Avarice and Ambition1. The unscrupulous businessman and the careerist have an ugly attitude to life. The former is concerned only with securing the highest possible profits by any means whatever, licit or illicit. The accumulation of money and wealth is like a fever which torments and brutalises the mind and heart. It extinguishes all noble human sentiment; moreover, it destroys religion.
Careerism is a similar kind of viciousness. The careerist is driven by a mad desire to carve out a career for himself at all costs, even if he has to make use of lies, adulation, and bribery in the pursuit of his ambition. His ambition is to win glory and esteem and to hold the highest and most honourable positions, which naturally command the best salaries as well.
The Gospel is severe in its warning to these two classes of people. “What does it profit a man, if he gain the whole world, but suffer the loss of his own soul?” (Mt. 16:25) “Seek the kingdom of God and his justice, and all these things shall be given you besides.” (Mt. 6:33; Lk. 12:31)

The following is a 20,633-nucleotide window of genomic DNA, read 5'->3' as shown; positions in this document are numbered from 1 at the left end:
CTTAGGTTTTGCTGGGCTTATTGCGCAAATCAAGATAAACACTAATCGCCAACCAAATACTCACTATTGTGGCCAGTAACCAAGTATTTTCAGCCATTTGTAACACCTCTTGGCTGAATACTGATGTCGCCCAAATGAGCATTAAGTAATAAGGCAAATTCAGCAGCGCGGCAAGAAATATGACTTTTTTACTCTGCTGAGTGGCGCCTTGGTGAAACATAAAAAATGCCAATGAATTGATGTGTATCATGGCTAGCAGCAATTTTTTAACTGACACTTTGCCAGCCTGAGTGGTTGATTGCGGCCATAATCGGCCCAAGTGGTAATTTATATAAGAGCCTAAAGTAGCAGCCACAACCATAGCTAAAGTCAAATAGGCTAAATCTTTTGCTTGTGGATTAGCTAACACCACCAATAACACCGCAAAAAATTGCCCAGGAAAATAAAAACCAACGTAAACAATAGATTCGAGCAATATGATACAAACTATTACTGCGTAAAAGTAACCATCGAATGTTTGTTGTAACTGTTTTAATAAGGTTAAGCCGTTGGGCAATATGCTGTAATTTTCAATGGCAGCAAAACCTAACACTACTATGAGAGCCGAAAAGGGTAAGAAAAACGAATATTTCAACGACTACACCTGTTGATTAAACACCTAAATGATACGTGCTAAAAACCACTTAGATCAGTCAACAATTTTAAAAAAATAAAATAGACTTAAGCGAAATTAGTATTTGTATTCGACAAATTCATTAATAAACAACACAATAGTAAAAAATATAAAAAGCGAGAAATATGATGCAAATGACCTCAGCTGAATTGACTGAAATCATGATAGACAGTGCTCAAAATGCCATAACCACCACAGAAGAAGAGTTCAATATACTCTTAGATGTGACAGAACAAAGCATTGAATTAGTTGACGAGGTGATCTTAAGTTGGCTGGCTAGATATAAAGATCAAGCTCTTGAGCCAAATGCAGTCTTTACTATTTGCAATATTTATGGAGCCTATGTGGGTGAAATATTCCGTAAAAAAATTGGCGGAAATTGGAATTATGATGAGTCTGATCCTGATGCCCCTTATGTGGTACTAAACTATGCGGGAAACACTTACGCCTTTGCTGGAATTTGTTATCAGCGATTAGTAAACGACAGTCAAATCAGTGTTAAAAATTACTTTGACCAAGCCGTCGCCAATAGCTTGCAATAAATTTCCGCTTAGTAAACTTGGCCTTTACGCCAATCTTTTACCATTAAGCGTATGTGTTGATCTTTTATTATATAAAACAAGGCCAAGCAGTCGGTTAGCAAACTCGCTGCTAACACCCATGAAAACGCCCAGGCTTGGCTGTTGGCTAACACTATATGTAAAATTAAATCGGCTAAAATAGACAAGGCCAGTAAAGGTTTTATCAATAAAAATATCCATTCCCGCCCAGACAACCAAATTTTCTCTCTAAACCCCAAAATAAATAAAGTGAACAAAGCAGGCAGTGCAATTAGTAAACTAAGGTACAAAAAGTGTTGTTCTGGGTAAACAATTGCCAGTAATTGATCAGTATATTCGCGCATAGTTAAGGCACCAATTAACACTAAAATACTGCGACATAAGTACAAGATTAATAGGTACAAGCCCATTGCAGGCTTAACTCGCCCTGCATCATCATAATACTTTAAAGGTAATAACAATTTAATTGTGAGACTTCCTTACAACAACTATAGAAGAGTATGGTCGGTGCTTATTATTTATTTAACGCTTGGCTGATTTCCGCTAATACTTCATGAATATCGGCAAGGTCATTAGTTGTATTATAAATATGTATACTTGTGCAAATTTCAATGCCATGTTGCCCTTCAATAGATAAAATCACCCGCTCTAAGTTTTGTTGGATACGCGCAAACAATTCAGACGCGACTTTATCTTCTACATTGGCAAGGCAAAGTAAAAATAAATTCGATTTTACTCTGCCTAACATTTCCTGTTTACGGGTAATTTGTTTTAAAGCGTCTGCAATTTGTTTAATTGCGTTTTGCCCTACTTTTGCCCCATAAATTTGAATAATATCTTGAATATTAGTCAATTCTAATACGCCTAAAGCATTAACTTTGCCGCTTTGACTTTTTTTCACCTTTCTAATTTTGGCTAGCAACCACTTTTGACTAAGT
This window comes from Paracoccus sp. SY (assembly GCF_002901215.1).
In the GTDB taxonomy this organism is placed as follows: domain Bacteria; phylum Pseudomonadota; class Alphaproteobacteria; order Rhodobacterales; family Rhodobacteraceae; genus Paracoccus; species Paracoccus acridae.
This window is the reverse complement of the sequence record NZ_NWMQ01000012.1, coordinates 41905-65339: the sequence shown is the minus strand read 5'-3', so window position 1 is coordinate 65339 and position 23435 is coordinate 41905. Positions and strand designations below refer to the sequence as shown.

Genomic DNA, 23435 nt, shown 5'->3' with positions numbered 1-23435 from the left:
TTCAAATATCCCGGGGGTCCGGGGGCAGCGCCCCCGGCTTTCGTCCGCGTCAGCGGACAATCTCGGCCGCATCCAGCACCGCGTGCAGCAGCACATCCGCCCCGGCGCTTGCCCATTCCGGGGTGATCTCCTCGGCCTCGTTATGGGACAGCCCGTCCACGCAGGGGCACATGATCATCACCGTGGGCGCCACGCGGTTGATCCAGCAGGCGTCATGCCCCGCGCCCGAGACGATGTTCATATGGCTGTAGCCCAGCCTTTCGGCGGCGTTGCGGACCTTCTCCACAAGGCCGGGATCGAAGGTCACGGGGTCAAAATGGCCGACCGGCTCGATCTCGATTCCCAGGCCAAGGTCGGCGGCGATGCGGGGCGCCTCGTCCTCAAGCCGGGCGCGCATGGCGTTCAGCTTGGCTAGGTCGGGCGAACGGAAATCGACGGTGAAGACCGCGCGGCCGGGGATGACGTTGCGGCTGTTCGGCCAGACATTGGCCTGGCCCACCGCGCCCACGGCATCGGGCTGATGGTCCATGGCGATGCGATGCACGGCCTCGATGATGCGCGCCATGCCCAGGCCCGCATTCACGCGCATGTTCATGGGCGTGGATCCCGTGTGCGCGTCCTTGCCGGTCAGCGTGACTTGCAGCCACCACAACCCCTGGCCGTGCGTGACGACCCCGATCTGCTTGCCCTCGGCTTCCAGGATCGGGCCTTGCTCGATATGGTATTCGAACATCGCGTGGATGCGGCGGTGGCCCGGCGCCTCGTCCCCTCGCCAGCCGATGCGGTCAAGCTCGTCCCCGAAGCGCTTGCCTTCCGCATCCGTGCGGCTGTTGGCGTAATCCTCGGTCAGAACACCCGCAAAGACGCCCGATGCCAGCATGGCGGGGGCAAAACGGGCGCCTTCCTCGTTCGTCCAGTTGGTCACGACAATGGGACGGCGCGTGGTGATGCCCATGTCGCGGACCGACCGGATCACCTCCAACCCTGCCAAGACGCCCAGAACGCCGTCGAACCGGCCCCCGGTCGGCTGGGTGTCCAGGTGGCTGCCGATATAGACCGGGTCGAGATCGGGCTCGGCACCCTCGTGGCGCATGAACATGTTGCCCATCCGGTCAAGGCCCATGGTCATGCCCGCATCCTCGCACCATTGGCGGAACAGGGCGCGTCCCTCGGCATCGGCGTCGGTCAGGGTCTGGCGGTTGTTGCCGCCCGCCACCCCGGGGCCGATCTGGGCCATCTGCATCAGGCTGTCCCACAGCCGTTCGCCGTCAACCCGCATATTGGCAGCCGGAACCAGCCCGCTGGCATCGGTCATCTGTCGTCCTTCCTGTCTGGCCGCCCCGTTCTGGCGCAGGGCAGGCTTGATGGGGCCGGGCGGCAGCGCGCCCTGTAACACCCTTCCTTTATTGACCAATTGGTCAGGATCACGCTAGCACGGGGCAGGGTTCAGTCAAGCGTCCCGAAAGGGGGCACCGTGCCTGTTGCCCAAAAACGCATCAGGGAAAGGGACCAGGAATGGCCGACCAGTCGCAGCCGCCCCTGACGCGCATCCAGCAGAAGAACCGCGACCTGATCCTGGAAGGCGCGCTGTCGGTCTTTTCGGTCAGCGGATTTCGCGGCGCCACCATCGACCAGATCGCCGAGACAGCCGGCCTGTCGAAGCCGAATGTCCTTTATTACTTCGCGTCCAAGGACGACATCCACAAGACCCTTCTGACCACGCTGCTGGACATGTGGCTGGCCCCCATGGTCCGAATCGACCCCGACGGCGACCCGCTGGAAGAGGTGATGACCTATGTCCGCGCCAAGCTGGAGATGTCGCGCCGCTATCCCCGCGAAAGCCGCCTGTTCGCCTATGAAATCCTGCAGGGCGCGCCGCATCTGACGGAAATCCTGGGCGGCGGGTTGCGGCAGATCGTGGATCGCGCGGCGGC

2. Although the Gospel stresses so much the necessity of being detached from the things of the world and of striving after the things of Heaven, it is a sad fact that from the early days of the Church up to the present time greed for money and desire for honour have always been there to do great harm to the faithful. In his first letter St. Peter exhorted priests to guide and look after their flocks “not for the sake of base gain, but eagerly; nor yet as lording it over your charges, but becoming from the heart a pattern to the flock.” (I Peter 5:3) He went on to urge the faithful to be humble, obedient and detached from the desires of the world. He told them to entrust their cares to God, their protector. Let us examine how well we follow this counsel and resolve to correct any deficiencies in our behaviour.
3. What is our attitude in regard to these matters? We are not forbidden, naturally, to look after our own affairs and our work. In fact, it is our duty to do so to whatever degree is demanded by the circumstances in which we live. Similarly, it is not forbidden to try and better our social position. All this must be done, however, with a due sense of proportion and by the proper means. The first concern in our life should be the service of God. This is what we were created for; this is what we must wholeheartedly aim at doing. Only in this way can we secure peace of mind and attain eternal salvation. Everything else must be secondary to our ultimate purpose in life. Otherwise God would be in a position inferior to ourselves, and this would be equivalent to robbing for ourselves the honour and glory due to our Creator and Redeemer. Think earnestly about this truth.